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Upstate NY wins federal tech hub grant securing millions of dollars for cities along I-90 corridor

Senate Majority Leader Chuck Schumer, D-NY raises a sign that reads NY Semiconductor Superhighway during a news conference on Tuesday, July 2, 2024, at Monroe Community College announcing the Buffalo-Rochester-Syracuse corridor had been awarded $40 million in federal funding under the CHIPS and Science Act to develop a tech hug bolstering the semiconductor industry.
Brian Sharp
/
WXXI News
Senate Majority Leader Chuck Schumer, D-NY announces during a news conference on Tuesday, July 2, 2024, at Monroe Community College that the Buffalo-Rochester-Syracuse corridor has been awarded $40 million in federal funding under the CHIPS and Science Act to develop a tech hug bolstering the semiconductor industry.

The White House announced 12 regional technology hubs Tuesday, including one in New York spanning the I-90 corridor between Buffalo, Rochester and Syracuse.

The selection comes with $40 million for the region, and unlocks up to $8 million in matching funds from the state aimed and accelerating growth of the semiconductor industry.

“With this major investment, the feds are shining a national spotlight, and confirming what I have long known, that America’s semiconductor future runs through the heart of Upstate NY along the I-90 corridor,” Sen. Chuck Schumer, D-New York, said in a news release.

Schumer was in town with Micron CEO Sanjay Mehrortra and others in October announcing the “NY SMART I-Corridor Tech Hub” had won a federal designation putting it in line to win one of these “implementation grants.” The regional hub encompasses the Buffalo, Rochester, Syracuse, Ithaca, Auburn and Batavia metropolitan areas.

Schumer says the designation will help the upstate region compete for millions of dollars in federal funds for semiconductor manufacturing and workforce training.

He returned on Tuesday afternoon to celebrate the announcement.

In total, the Biden administration committed $504 million on Tuesday to regions in Colorado, Montana, Illinois, Nevada, South Florida and elsewhere focused on industries also including clean energy, biotechnology, artificial intelligence and quantum computing, which officials said would strengthen national and economic security.

The program is part of the CHIPS & Science Act championed by Schumer and signed into law in 2022.

"This funding represents, I think, a downpayment," said Congressman Joe Morelle, D-Irondequoit. So we are going to have to continue in the Congress to push for continued funding over the next decade."

The collaboration will focus on key areas:

▶Monroe Community College will lead a workforce training program called STEP UP (Semiconductor Talent & Employer Partnership in Upstate New York) that will work with supply chain firms on training, job placement and retention. MCC plans to add new curriculum and credentialing programs to its Optical Systems Technology Program.

Robin Cole Jr., vice president for economic development, workforce and career technical education at Monroe Community College
Provided photo
Robin Cole Jr., vice president for economic development, workforce and career technical education at Monroe Community College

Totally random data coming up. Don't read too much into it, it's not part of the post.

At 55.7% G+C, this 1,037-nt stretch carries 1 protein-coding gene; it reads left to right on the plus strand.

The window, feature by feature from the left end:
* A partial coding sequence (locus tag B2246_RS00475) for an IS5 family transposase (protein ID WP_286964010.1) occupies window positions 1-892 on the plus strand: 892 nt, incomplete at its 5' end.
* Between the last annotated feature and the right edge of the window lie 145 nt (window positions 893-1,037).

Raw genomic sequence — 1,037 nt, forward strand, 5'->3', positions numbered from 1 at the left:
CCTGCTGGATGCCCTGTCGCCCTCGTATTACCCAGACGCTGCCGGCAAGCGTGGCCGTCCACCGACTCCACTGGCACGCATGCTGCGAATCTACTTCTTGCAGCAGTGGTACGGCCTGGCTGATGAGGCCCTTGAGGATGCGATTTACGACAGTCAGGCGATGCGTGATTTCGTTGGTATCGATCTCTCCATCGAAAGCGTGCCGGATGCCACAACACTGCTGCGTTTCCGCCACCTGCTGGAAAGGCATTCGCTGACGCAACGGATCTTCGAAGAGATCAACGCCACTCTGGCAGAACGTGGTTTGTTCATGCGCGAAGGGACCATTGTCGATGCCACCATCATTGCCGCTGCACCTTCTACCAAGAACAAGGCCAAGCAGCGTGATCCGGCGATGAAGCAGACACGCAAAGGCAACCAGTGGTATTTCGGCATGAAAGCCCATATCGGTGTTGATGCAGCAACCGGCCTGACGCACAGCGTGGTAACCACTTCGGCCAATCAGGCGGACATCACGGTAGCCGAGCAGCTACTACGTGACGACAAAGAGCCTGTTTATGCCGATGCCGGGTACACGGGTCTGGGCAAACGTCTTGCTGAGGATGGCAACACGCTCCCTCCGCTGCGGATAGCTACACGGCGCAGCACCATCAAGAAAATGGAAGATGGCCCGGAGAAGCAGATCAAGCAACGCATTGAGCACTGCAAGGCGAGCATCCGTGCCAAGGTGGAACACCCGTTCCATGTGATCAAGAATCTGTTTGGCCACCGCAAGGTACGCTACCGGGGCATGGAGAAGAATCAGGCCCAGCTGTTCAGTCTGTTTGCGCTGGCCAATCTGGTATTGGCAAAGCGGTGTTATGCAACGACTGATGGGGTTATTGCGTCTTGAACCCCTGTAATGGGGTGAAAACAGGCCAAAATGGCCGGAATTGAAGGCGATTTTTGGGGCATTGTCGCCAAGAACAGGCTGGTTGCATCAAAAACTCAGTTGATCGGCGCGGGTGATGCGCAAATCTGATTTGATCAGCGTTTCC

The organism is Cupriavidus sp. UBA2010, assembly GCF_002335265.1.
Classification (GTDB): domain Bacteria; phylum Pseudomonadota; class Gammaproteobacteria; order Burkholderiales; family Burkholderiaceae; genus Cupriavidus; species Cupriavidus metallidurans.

Come 2034, officials expect the region will have a shortage of 10,000 workers if training doesn’t keep up.

"A lot of individuals just aren't experienced and don't understand the industry, they understand the opportunity," said Robin Cole Jr., MCC’s vice president for economic development, workforce and career technical education. "And they really truly don't understand that it is now a paradigm shift.

"We're in the next century, the next phase of economic and workforce development, and of jobs as a whole," he said. "And we're ready truly to lead that here within the region."

Some of that work already has begun, led by Micron.

Cole said the company has convened a task force focused on developing a pipeline working with employers, K-12 schools and universities. Some programs already have been put in place, and there are more to come.

▶The University at Buffalo will oversee efforts to close supply chain gaps. Federal dollars will go toward increasing capacity at three regional "manufacturing extension partnerships." The effort aims to "guide manufacturers through assessments to understand how their products fit into the broader semiconductor supply chain and develop pathways for each manufacturer to obtain the right certifications and other expertise necessary to make them eligible to sell into these fabs."

▶Syracuse University will work on commercialization, connecting startups with critical resources, including equipment and facilities, research and development/prototyping.

Officials stressed that the roles or focus areas are corridor-wide in each case, with the intent being that investments benefit the entire corridor rather than the designated lead organization or its surrounding metro.

"The targeted investments this Hubs funding enables — in workforce, innovation, and advanced manufacturing — position us to lead the way across the full semiconductor value chain, and in so doing, expand economic opportunity for all across our entire corridor," said Joe Stefko, president of ROC2025, one of three key organizers of the region's tech hub application.

Micron was awarded $6.1 billion in federal funding under the CHIPS and Science Law some of which will go toward the $100 billion mega-fab project in Clay.

Brian Sharp is WXXI's investigations and enterprise editor. He also reports on business and development in the area. He has been covering Rochester since 2005. His journalism career spans nearly three decades.